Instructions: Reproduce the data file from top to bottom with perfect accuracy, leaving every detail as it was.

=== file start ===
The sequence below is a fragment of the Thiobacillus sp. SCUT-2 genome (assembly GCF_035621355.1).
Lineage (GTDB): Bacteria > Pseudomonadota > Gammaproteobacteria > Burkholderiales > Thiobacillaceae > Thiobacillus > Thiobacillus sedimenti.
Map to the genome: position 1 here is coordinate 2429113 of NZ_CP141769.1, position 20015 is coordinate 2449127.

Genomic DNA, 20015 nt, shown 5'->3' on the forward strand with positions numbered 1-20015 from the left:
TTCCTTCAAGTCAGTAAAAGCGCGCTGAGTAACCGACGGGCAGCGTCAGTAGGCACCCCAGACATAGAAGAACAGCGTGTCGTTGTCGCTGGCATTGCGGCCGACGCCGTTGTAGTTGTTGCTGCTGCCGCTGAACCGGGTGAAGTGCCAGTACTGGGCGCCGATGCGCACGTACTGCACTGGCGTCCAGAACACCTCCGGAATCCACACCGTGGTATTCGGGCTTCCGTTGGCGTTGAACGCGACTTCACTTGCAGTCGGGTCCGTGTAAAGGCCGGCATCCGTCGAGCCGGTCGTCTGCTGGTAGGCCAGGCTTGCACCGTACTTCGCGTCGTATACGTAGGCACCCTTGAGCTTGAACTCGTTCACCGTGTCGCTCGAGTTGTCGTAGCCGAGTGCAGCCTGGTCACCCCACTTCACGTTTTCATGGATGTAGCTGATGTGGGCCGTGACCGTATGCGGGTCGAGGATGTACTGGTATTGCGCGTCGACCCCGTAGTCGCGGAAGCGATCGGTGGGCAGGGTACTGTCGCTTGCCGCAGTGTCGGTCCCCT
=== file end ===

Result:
The sequence below is a fragment of the Thiobacillus sp. SCUT-2 genome (assembly GCF_035621355.1).
Lineage (GTDB): Bacteria > Pseudomonadota > Gammaproteobacteria > Burkholderiales > Thiobacillaceae > Thiobacillus > Thiobacillus sedimenti.
Map to the genome: position 1 here is coordinate 2429113 of NZ_CP141769.1, position 20015 is coordinate 2449127.

Genomic DNA, 20015 nt, shown 5'->3' on the forward strand with positions numbered 1-20015 from the left:
TTCCTTCAAGTCAGTAAAAGCGCGCTGAGTAACCGACGGGCAGCGTCAGTAGGCACCCCAGACATAGAAGAACAGCGTGTCGTTGTCGCTGGCATTGCGGCCGACGCCGTTGTAGTTGTTGCTGCTGCCGCTGAACCGGGTGAAGTGCCAGTACTGGGCGCCGATGCGCACGTACTGCACTGGCGTCCAGAACACCTCCGGAATCCACACCGTGGTATTCGGGCTTCCGTTGGCGTTGAACGCGACTTCACTTGCAGTCGGGTCCGTGTAAAGGCCGGCATCCGTCGAGCCGGTCGTCTGCTGGTAGGCCAGGCTTGCACCGTACTTCGCGTCGTATACGTAGGCACCCTTGAGCTTGAACTCGTTCACCGTGTCGCTCGAGTTGTCGTAGCCGAGTGCAGCCTGGTCACCCCACTTCACGTTTTCATGGATGTAGCTGATGTGGGCCGTGACCGTATGCGGGTCGAGGATGTACTGGTATTGCGCGTCGACCCCGTAGTCGCGGAAGCGATCGGTGGGCAGGGTACTGTCGCTTGCCGCAGTGTCGGTCCCCT